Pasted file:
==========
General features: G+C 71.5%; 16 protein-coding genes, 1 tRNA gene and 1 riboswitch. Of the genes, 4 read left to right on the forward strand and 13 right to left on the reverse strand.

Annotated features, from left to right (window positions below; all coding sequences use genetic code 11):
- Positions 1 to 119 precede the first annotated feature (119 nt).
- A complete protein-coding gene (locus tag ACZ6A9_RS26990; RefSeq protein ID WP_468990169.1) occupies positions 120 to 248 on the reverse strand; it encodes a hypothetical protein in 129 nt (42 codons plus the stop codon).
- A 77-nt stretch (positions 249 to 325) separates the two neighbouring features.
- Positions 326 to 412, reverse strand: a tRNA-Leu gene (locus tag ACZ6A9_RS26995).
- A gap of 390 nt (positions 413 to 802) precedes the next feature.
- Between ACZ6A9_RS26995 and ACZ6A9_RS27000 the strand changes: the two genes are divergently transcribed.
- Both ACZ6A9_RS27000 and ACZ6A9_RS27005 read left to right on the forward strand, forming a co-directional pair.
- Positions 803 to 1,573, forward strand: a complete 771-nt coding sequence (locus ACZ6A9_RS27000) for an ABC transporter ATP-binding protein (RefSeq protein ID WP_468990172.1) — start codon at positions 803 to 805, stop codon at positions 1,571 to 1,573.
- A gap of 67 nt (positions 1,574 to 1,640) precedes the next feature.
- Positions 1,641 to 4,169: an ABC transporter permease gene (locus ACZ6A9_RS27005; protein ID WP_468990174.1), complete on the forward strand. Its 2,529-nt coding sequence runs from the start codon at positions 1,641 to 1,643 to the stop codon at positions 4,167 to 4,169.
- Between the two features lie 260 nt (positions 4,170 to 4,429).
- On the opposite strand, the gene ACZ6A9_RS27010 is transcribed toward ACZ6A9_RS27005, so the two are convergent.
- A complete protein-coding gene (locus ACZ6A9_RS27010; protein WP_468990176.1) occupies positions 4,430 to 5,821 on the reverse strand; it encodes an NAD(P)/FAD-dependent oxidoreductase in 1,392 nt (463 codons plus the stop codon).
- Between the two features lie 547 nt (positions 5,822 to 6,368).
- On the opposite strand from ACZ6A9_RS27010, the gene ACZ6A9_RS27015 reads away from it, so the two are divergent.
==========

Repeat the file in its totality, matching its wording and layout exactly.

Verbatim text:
General features: G+C 71.5%; 16 protein-coding genes, 1 tRNA gene and 1 riboswitch. Of the genes, 4 read left to right on the forward strand and 13 right to left on the reverse strand.

Annotated features, from left to right (window positions below; all coding sequences use genetic code 11):
- Positions 1 to 119 precede the first annotated feature (119 nt).
- A complete protein-coding gene (locus tag ACZ6A9_RS26990; RefSeq protein ID WP_468990169.1) occupies positions 120 to 248 on the reverse strand; it encodes a hypothetical protein in 129 nt (42 codons plus the stop codon).
- A 77-nt stretch (positions 249 to 325) separates the two neighbouring features.
- Positions 326 to 412, reverse strand: a tRNA-Leu gene (locus tag ACZ6A9_RS26995).
- A gap of 390 nt (positions 413 to 802) precedes the next feature.
- Between ACZ6A9_RS26995 and ACZ6A9_RS27000 the strand changes: the two genes are divergently transcribed.
- Both ACZ6A9_RS27000 and ACZ6A9_RS27005 read left to right on the forward strand, forming a co-directional pair.
- Positions 803 to 1,573, forward strand: a complete 771-nt coding sequence (locus ACZ6A9_RS27000) for an ABC transporter ATP-binding protein (RefSeq protein ID WP_468990172.1) — start codon at positions 803 to 805, stop codon at positions 1,571 to 1,573.
- A gap of 67 nt (positions 1,574 to 1,640) precedes the next feature.
- Positions 1,641 to 4,169: an ABC transporter permease gene (locus ACZ6A9_RS27005; protein ID WP_468990174.1), complete on the forward strand. Its 2,529-nt coding sequence runs from the start codon at positions 1,641 to 1,643 to the stop codon at positions 4,167 to 4,169.
- Between the two features lie 260 nt (positions 4,170 to 4,429).
- On the opposite strand, the gene ACZ6A9_RS27010 is transcribed toward ACZ6A9_RS27005, so the two are convergent.
- A complete protein-coding gene (locus ACZ6A9_RS27010; protein WP_468990176.1) occupies positions 4,430 to 5,821 on the reverse strand; it encodes an NAD(P)/FAD-dependent oxidoreductase in 1,392 nt (463 codons plus the stop codon).
- Between the two features lie 547 nt (positions 5,822 to 6,368).
- On the opposite strand from ACZ6A9_RS27010, the gene ACZ6A9_RS27015 reads away from it, so the two are divergent.